On Tuesday, Feb. 23, a sturdy and completely bald Israeli named Yuval Tal was in Las Vegas’ Rio All-Suite Hotel & Casino, where the nightly entertainment includes the Chippendales and Penn & Teller.
Mr. Tal, behind a microphone in a blazer and open-collar shirt, was one of five international visionaries, as the brochure for the 2010 Prepaid Expo called them, who had been gathered together for an afternoon panel talk on the state of prepaid cards around the world. The conference, with a keynote address a day earlier from Bill Clinton, who got a standing ovation for a speech titled “Embracing Our Common Humanity,” cost $1,795 per person.
Two days later, Mr. Tal would be at the center of one of the globe’s juiciest international intrigues.
Papers from Des Moines to London were reporting that his New York–based firm, Payoneer—which offers prepaid cards, mostly as a way for employers to compensate foreign workers without checks and wire transfers—had been linked to this year’s cinematically brash Hamas assassination in Dubai. In the open view of security cameras, wearing vaudeville-level wigs and mustaches, a group of at least 27 agents plotted the death of the Palestinian militant Mahmoud al-Mabhouh, who was drugged and smothered with a pillow in his hotel room on Jan 19.
Dubai police said that the suspects used more than a dozen Payoneer debit cards for planes and hotels. Its chief declared he was “99 percent” certain that the assassins were from Mossad, Israel’s spy agency. Payoneer says it is cooperating with authorities.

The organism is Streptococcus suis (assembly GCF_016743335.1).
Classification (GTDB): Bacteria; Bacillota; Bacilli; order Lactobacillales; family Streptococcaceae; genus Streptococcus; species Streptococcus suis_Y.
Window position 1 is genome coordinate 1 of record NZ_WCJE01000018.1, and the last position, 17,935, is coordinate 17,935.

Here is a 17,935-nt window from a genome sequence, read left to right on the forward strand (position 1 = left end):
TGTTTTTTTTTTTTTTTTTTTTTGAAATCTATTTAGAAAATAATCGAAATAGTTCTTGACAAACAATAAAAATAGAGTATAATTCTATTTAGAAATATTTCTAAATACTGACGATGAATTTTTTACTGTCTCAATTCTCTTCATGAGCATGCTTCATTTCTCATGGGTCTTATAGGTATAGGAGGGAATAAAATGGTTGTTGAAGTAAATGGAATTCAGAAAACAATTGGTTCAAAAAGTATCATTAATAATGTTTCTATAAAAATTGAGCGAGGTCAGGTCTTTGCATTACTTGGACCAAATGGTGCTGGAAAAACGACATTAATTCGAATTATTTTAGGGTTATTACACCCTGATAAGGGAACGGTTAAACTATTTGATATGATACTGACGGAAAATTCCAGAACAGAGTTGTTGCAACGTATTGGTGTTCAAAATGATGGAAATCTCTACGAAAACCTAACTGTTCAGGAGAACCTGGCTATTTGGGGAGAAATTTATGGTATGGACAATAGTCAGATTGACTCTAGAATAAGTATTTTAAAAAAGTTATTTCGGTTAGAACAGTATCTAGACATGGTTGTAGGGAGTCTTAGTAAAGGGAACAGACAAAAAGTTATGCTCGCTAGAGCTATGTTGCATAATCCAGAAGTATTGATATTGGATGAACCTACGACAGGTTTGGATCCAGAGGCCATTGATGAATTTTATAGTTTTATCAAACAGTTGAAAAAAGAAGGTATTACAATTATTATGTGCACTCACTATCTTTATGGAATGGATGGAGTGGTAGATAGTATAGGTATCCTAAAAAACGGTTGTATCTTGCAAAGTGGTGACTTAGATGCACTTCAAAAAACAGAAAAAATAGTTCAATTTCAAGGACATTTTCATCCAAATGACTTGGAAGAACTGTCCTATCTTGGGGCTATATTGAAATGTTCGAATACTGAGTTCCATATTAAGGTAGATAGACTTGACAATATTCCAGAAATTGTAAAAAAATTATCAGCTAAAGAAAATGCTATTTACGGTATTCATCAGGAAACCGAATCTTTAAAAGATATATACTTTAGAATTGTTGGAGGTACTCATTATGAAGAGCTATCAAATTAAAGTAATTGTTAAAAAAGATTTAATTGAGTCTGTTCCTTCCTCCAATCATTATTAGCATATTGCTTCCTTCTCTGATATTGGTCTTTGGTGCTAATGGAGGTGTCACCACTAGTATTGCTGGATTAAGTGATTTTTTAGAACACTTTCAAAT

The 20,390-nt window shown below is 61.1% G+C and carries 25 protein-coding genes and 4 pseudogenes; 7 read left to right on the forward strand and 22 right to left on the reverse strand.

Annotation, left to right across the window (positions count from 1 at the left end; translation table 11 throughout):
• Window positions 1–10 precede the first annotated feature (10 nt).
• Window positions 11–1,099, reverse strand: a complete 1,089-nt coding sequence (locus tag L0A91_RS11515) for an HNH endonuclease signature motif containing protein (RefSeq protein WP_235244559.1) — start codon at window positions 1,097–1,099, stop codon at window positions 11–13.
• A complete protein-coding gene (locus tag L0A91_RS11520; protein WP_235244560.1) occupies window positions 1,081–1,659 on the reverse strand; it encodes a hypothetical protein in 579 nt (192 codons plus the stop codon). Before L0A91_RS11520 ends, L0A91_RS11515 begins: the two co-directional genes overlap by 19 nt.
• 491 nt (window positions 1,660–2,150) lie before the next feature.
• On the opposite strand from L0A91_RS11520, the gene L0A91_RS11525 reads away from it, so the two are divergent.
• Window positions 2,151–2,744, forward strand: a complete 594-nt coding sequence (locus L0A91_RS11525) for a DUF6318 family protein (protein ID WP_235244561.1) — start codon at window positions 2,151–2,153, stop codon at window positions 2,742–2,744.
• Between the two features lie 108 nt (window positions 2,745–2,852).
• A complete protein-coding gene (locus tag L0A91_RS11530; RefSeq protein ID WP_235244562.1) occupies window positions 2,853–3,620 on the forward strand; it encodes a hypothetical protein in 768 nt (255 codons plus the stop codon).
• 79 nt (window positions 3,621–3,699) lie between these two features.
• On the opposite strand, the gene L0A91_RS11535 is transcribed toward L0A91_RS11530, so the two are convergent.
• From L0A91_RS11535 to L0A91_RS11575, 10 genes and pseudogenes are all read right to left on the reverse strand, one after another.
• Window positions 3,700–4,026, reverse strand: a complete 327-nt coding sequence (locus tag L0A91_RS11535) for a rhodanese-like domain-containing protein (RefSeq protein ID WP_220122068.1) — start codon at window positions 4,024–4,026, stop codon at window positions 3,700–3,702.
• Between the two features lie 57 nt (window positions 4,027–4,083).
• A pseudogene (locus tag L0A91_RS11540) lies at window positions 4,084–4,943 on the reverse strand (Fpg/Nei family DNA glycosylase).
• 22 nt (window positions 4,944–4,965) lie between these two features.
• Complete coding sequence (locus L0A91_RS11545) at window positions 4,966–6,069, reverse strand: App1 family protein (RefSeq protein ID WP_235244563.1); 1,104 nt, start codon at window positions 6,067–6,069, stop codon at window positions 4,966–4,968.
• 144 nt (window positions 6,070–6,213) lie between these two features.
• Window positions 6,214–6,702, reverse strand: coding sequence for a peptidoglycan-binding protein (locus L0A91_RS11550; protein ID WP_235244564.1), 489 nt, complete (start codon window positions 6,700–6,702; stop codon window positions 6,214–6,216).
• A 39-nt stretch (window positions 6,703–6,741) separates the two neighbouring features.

The chronicle of the assassins has unfolded thrillingly, like something out of le Carré: One reportedly slipped into the United States the day after al-Mabhouh was found, another is said to have entered on Valentine’s Day. But the story of Payoneer and its founder, a warm man despite a Special Forces background, is even pulpier.
PAYONEER WAS A good idea. It makes customized, prepaid, private-label Debit MasterCards for companies, which can use them to pay their employees and freelancers. According to its site, Payoneer keeps a 3.5 percent commission, plus fees like a $5 first-time charge. It also has a travel affiliate that works with groups like Birthright Israel, whose Web site says that its participants are required to use Payoneer.
“The money is uploaded to the card. There’s no need for paper, for checks, for stamps, for envelopes,” Mr. Tal said in an October 2008 interview with a Web video production site called 1938 Media, which Payoneer has sponsored. “Why stand in line in the Russian winter to cash a check? When you can actually, from your basement, actually continue to do business?”
Russia is indeed one of the biggest sources of traffic to the card’s Web site. So are shakier Central Asia nations like Krgyzstan, Uzbekistan and Kazakhstan, according to statistics from Alexa. “If you are going to go after a niche in the payments industry, international payments is about as big a niche as you can get,” the blog TechCrunch wrote after Mr. Tal’s company finished a multimillion-dollar round of venture capital fund-raising two years ago. “But it can also be a dangerous game in the post-9/11 world.”